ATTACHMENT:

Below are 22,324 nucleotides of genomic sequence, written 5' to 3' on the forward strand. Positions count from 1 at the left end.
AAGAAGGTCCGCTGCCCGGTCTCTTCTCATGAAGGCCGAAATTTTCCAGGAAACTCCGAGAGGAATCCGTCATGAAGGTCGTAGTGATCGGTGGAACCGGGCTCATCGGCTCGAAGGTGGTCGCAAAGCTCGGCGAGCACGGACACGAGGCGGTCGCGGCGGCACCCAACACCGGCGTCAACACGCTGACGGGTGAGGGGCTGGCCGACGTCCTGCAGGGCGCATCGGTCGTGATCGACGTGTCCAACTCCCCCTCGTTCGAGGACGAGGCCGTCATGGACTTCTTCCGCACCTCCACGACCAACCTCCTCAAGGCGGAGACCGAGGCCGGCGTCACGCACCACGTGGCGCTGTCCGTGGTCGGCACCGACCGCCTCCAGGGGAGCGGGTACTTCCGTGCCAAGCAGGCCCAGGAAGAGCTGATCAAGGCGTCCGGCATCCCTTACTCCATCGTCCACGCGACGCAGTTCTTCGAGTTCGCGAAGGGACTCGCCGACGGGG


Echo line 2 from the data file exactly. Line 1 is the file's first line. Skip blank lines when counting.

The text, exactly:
AAGAAGGTCCGCTGCCCGGTCTCTTCTCATGAAGGCCGAAATTTTCCAGGAAACTCCGAGAGGAATCCGTCATGAAGGTCGTAGTGATCGGTGGAACCGGGCTCATCGGCTCGAAGGTGGTCGCAAAGCTCGGCGAGCACGGACACGAGGCGGTCGCGGCGGCACCCAACACCGGCGTCAACACGCTGACGGGTGAGGGGCTGGCCGACGTCCTGCAGGGCGCATCGGTCGTGATCGACGTGTCCAACTCCCCCTCGTTCGAGGACGAGGCCGTCATGGACTTCTTCCGCACCTCCACGACCAACCTCCTCAAGGCGGAGACCGAGGCCGGCGTCACGCACCACGTGGCGCTGTCCGTGGTCGGCACCGACCGCCTCCAGGGGAGCGGGTACTTCCGTGCCAAGCAGGCCCAGGAAGAGCTGATCAAGGCGTCCGGCATCCCTTACTCCATCGTCCACGCGACGCAGTTCTTCGAGTTCGCGAAGGGACTCGCCGACGGGG